California High Schools Saving on Energy With New Sunpower Solar PV Systems

Sunpower Solar PV
The district estimates that the systems may offset about 60 percent of its utility grid demand.

New Systems  ( Solar Thermal Magazine ) – Recently at Olympian High School, Sweetwater Union High School District and SunPower are celebrating the installation of 9.3 megawatts of high efficiency SunPower solar power systems at 21 district schools. The district estimates that the systems may offset about 60 percent of its utility grid demand.
“With proven, reliable SunPower technology, we are generating savings that the Sweetwater Union High School District can use to support our academic and enrichment programs,” said Dr. Tim Glover, interim superintendent of SUHSD.

We’re also supporting the development of more solar power installations in our region. It is the right thing to do for our students and our community.

At the 21 district campuses, SunPower installed solar shade structures in school parking lots, taking advantage of underutilized space and providing needed shade. One ground-mounted system was installed at Mar Vista Middle School in San Diego, and a rooftop solar pv system was installed at Hilltop High School in Chula Vista. All of the systems use high efficiency SunPower solar panels, which generate up to 41 percent more power than conventional solar panels.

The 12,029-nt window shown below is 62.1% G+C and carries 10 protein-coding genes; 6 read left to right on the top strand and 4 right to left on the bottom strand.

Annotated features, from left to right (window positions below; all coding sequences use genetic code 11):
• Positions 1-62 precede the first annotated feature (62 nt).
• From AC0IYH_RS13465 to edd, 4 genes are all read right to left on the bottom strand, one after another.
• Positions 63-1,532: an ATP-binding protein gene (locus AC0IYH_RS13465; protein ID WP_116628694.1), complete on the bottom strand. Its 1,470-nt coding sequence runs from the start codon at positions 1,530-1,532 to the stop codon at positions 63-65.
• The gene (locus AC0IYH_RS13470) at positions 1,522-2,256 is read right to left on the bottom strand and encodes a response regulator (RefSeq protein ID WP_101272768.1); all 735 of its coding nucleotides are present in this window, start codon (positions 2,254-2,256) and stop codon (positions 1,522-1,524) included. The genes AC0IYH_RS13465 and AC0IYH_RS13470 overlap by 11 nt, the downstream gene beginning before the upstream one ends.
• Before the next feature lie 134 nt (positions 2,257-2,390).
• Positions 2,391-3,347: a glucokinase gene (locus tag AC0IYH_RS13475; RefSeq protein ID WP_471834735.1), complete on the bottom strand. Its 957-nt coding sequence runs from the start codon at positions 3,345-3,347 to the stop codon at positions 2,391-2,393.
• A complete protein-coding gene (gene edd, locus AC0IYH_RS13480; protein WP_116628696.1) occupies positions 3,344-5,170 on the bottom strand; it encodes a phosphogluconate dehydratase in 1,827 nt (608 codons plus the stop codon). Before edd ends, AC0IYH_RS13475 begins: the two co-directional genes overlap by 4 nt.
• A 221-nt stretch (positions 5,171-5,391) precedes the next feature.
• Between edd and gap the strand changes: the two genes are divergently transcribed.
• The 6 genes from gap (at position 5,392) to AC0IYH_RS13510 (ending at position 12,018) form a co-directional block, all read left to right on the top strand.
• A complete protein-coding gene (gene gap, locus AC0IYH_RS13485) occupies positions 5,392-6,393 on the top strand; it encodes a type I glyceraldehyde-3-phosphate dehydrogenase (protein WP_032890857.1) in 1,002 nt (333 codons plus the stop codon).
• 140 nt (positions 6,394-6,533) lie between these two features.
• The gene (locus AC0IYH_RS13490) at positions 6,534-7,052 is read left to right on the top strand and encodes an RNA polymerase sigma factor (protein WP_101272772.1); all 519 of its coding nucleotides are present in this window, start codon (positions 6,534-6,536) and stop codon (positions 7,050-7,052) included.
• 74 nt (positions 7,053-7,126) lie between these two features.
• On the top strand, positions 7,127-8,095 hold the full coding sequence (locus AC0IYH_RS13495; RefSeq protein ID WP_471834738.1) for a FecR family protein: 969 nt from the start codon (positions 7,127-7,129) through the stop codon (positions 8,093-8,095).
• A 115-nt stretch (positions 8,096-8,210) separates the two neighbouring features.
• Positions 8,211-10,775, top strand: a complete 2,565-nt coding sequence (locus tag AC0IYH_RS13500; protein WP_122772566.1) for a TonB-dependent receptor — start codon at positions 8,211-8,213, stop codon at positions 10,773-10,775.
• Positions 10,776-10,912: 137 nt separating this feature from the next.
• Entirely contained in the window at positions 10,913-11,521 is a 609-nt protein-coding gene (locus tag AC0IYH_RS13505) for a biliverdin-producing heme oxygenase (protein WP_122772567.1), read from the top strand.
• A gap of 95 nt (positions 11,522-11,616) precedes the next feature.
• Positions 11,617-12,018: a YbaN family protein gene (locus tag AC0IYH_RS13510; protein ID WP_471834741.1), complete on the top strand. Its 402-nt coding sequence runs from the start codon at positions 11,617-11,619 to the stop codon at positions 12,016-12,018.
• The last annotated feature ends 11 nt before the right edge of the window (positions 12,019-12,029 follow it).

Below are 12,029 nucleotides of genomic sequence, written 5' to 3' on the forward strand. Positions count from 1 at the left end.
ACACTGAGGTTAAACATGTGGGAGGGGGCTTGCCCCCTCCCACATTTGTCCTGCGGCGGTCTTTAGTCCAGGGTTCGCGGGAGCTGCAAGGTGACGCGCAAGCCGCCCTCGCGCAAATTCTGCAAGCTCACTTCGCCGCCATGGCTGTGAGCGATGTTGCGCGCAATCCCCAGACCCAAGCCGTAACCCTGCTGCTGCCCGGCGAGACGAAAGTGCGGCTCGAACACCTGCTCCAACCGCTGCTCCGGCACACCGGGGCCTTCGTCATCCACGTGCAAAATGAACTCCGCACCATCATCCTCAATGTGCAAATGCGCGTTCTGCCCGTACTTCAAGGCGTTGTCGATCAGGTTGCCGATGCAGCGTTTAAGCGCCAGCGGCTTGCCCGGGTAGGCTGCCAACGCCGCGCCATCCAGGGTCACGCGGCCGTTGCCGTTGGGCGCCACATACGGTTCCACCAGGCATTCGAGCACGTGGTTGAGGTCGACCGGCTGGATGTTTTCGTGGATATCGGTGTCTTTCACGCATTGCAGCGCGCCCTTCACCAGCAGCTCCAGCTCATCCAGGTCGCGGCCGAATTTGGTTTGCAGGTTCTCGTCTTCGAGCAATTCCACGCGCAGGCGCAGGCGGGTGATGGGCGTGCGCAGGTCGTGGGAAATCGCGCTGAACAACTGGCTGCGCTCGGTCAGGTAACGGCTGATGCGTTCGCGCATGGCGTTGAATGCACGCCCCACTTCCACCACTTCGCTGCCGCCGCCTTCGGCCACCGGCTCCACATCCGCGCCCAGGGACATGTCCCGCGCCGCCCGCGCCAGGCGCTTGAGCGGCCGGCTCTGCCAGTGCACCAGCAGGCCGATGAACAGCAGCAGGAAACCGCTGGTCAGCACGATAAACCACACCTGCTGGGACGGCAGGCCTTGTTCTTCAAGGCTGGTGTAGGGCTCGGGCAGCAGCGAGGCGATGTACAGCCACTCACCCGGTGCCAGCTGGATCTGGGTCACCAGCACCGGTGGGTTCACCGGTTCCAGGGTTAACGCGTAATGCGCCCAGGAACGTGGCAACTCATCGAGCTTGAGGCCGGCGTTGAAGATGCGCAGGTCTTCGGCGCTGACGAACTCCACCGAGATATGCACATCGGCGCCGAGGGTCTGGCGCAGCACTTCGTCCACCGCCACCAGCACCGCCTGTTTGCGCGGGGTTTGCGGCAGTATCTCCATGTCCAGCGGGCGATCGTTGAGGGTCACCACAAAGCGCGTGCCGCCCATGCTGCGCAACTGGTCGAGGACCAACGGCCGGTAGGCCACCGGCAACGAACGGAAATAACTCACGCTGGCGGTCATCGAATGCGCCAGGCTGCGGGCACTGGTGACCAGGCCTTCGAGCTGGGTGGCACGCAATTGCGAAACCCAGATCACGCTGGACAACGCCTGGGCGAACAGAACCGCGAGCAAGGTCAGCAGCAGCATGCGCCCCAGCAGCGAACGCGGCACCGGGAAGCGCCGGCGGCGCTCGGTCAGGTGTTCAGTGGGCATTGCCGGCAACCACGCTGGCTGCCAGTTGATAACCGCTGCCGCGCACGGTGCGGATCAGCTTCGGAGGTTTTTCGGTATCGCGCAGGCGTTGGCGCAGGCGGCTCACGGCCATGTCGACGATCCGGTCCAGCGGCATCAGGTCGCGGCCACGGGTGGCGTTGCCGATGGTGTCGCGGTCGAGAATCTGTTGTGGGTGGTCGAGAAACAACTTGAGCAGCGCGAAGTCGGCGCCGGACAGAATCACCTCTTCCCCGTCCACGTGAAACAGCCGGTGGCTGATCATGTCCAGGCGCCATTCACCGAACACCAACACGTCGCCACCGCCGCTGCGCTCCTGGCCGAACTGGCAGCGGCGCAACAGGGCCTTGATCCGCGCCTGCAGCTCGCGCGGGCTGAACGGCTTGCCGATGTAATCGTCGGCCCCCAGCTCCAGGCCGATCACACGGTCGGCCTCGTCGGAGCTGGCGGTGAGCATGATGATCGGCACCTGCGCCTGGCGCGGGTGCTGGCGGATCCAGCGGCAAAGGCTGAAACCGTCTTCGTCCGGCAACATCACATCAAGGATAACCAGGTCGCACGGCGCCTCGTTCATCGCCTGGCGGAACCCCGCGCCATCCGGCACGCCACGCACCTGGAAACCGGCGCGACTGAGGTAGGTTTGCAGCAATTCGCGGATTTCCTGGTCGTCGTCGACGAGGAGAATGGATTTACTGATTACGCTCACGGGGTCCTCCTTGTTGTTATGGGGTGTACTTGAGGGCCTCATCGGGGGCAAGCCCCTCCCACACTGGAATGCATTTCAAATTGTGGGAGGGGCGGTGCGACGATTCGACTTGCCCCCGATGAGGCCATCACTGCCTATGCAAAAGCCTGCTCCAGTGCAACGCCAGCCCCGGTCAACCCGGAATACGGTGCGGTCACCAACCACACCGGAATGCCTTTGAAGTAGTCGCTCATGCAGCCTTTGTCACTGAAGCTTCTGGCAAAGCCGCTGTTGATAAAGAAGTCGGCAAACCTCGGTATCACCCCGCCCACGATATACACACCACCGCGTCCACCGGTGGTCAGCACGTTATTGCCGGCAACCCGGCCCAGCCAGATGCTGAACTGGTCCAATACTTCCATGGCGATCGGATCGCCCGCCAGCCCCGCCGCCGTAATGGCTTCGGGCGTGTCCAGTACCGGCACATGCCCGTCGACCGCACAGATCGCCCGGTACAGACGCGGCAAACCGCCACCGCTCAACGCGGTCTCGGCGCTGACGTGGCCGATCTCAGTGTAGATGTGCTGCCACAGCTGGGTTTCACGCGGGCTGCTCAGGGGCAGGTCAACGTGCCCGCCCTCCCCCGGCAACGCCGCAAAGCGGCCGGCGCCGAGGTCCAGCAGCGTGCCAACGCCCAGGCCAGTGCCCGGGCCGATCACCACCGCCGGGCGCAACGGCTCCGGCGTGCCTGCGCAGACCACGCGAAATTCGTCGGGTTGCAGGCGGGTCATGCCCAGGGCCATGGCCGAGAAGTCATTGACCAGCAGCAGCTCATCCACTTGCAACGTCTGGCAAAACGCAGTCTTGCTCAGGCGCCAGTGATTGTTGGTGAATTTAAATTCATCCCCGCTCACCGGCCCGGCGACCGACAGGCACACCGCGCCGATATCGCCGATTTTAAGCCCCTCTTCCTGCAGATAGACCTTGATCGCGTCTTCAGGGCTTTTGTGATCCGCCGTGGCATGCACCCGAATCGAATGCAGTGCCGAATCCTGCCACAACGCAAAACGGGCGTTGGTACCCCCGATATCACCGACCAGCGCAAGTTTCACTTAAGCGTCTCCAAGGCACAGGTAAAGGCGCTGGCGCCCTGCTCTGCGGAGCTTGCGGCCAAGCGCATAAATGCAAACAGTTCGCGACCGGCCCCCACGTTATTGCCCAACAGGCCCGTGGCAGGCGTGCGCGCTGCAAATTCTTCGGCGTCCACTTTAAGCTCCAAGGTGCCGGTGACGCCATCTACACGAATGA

“Sweetwater Union High School District can rely on its high efficiency SunPower solar systems to deliver guaranteed performance for the next 20 years or more,” said Howard Wenger, SunPower president, business units.

SunPower works with school districts across California to reduce operating costs and repurpose the savings to the classroom. It is extremely rewarding to deliver needed savings to our public schools with power from the sun.

The district’s solar systems are financed through power purchase agreements with SunPower. Under terms of the agreements, financiers own the systems that SunPower designs, builds, operates and maintains. The district is buying the electricity at rates that are competitive with retail electricity, minimizing the effect of rising electricity costs with no capital investment. The district owns the renewable energy credits (RECs) associated with the systems.

According to estimates provided by the U.S. Environmental Protection Agency, the SUHSD solar power systems will avoid production of more than 7,300 tons of carbon dioxide emissions annually, the equivalent of removing almost 30,000 cars from California’s roads over the next 20 years.

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